Friday, 7 November 2008

The Poetry of Pavements

Paris city pavement, so abused and trampled underfoot. We walk on you, head in the clouds, rushing to school, running for a bus or just dragging our tired, old bones back home. We look at our watches, glimpse into shop windows and just try to avoid colliding with each other, but we never look down at you, poor pavement at our feet.

In the city, your surface is an obstacle course of chewing gum, strewn motorbikes and canine waste. If we look carefully though, we’ll see that you also proudly present to us a curious world of markings, messages and symbols. You are not just a street for feet, but also a roof over a land of tunnels, gas pipes and electric cables. The windows to this world are the messages that engineers pass on to each other, making you also a kind of urban macadam blackboard. These messages are often just date-stamps, but sometimes the symbols have a graphic, almost mysterious beauty.

The bright colours and bold forms of these symbols almost seem to be designed to attract the eyes of children. What do you look like to children? I grew up in a small-town suburb on a quiet side road and had time to investigate you in minute detail. I could crouch down and watch the nests ants had built in you, or just sit and pick at bits of you when you melted on hot summer days. Is it possible to do this in the rush of a city? I wandered around your dull, quiet lengths, seeing significance in everything I passed. Markings on the trees that pushed through you were actually messages being passed between smugglers, and the sticks scattered along you were leading me towards their lair. Do city children read similar messages in the markings we have left on you?

It was not intended, but you have always been a playground for children. In urban environments, you are the track on which we make our first tentative revolutions on bikes, stabilisers removed and parents running behind. We skip on you, and chalk out the shapes of our games. You are a safe zone next to the danger of the road, but in Paris, you seem to be just too busy for children. Cities give little opportunity for adventure, but children could adopt you and include you in their imagined outdoor worlds. Instead they are encouraged to stay indoors, look at you from above and explore virtual digital worlds.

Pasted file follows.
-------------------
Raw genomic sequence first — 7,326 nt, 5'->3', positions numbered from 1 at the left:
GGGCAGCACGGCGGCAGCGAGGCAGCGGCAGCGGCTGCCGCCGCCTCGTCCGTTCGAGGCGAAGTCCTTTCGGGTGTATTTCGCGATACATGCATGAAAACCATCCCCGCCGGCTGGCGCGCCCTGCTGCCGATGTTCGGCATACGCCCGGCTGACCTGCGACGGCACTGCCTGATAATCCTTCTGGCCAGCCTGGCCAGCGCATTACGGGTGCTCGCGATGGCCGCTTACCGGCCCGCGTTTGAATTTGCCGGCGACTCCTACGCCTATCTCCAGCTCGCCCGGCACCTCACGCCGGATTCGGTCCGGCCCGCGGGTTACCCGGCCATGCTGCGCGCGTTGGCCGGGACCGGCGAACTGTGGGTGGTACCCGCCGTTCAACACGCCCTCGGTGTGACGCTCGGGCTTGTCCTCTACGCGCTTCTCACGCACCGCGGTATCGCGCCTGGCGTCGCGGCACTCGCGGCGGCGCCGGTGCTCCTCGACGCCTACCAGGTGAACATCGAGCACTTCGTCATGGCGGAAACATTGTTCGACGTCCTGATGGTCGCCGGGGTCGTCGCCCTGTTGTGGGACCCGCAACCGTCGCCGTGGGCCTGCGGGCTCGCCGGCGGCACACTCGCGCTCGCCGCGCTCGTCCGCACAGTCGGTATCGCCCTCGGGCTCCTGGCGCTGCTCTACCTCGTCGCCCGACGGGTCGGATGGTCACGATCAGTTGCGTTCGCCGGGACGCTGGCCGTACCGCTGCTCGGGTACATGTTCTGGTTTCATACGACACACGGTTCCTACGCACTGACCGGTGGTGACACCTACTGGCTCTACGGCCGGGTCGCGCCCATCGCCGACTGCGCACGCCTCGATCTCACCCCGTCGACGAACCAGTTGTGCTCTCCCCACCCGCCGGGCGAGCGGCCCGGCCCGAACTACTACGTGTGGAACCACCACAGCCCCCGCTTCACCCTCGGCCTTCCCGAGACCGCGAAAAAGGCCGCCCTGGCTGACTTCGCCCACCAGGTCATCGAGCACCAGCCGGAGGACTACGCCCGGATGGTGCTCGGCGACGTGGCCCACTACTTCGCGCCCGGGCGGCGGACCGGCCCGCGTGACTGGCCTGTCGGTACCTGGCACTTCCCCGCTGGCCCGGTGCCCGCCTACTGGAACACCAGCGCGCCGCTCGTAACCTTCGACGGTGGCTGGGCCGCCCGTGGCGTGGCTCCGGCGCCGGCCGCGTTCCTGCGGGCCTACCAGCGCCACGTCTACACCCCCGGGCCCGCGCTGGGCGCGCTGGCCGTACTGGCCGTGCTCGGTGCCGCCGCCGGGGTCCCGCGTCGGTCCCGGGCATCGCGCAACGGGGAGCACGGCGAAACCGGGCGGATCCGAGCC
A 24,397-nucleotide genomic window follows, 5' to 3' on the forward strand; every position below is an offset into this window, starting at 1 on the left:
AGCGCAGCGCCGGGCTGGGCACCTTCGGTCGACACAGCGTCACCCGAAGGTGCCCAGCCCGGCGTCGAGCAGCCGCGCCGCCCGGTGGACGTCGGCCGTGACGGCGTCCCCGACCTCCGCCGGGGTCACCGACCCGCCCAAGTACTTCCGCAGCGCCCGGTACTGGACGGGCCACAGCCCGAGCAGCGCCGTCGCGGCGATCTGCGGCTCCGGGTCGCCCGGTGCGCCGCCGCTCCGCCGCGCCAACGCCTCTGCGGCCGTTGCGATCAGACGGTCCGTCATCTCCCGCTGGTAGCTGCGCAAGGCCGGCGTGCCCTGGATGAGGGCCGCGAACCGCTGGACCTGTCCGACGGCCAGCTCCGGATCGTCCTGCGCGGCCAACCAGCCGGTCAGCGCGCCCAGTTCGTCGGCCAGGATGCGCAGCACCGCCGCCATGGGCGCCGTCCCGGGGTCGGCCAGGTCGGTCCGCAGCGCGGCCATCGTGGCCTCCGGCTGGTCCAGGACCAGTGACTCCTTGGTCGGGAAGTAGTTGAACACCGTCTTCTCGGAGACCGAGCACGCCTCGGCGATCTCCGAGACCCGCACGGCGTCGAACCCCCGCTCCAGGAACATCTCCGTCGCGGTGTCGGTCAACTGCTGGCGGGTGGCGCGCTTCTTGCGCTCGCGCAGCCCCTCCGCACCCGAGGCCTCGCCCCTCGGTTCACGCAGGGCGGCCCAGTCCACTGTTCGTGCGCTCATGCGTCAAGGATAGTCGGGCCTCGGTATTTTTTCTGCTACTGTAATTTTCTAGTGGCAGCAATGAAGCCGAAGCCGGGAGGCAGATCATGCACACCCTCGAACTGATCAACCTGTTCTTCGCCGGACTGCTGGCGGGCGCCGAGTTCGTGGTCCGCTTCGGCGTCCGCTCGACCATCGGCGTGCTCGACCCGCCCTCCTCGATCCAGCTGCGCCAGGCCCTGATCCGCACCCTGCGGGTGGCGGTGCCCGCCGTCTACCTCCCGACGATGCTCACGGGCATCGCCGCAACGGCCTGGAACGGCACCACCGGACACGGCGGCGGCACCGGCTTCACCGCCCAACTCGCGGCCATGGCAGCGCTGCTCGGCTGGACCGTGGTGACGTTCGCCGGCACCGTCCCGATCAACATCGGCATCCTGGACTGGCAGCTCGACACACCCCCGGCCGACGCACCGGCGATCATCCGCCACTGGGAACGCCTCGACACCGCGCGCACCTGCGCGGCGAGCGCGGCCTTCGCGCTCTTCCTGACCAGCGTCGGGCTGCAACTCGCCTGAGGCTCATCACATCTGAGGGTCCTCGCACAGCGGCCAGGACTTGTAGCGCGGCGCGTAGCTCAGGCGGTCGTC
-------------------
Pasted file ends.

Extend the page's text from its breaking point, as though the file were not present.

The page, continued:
Yet in Paris, you are still awash with life. You are a gathering space for bored teenagers and an observation point for clients at bars and restaurants. You are the working territory of people selling their bodies and people selling illicit substances. You are a giant canvas for artists. You are where we are stopped and asked for money or opinions. You provide additional browsing space for shops and give a home to phone booths and letter boxes. You are one of the last free territories for smokers, who are now forced outside to stand on you in guilty groups. On rainy evenings you are our reflection, a watery neon mirror. You even provide a bed for the night for those who have run out of other choices. You are the city, and we should not forget you.

6 comments:

Peter said...

A wonderful tribute to the pavements! I have a tendency to rather look for house facades, but after this I will start watching the pavements even more closely!

Tim said...

Furthermore, I'm sure there must be some sort of statistical evidence about walking on cracks in the pavement being unlucky... Great piece and, indeed, what about penguins?...

Gina Verster aka ZY-XIN said...

hey Adam...we must be really in sync!
I just posted a pavement pic on my new blog yesterday as well... www.parigigi.wordpress.com
and I'll email you one of my favourite photos of a pavement patch, too!

Cergie said...

J'ai un ami qui habite à Picpusse et nous avons remarqué incluses dans le goudron de son trottoir des clefs anciennes, c'est curieux, non ?
En ce qui concerne les écritures ce ne sont pas des signes sybillins en général mais des codes repères pour des personnes chargées de l'entretien ou d'autres du métier. En campagne c'est pareil, une fois refermée la tranchée comment savoir où passe les canalisations d'eau ou de gaz ? En campagne il y a aussi des repères qui ressemblent en général à de petits nichoirs de couleur (jaune, rouge)
En parlant de regarder à ses pieds à Paris : j'ai aimé traquer les petits tapis roulés pour guider l'eau dans les caniveaux. Et j'ai fini par avoir LA belle photo !!! On a les satisfactions qu'on peut ; mais c'est comme cela, il est un certain nombre de photos que j'ai envie de faire...

Gavin said...

What about penguins! That did make me smile. Have you come across the space invader mosaics that litter Paris? Perhaps a more well recognised symbolism of sorts, but quite bizarre.

Adam said...

Hi Gavin,

I mentioned the Space Invader mosaics in a different post, along with a couple of other familiar wall markings in Paris, such as 'Le Chat'. If you're interested in the Space Invader, one of my favourites is on the fountain next to the Théâtre de Chatelet. See if you can find it!

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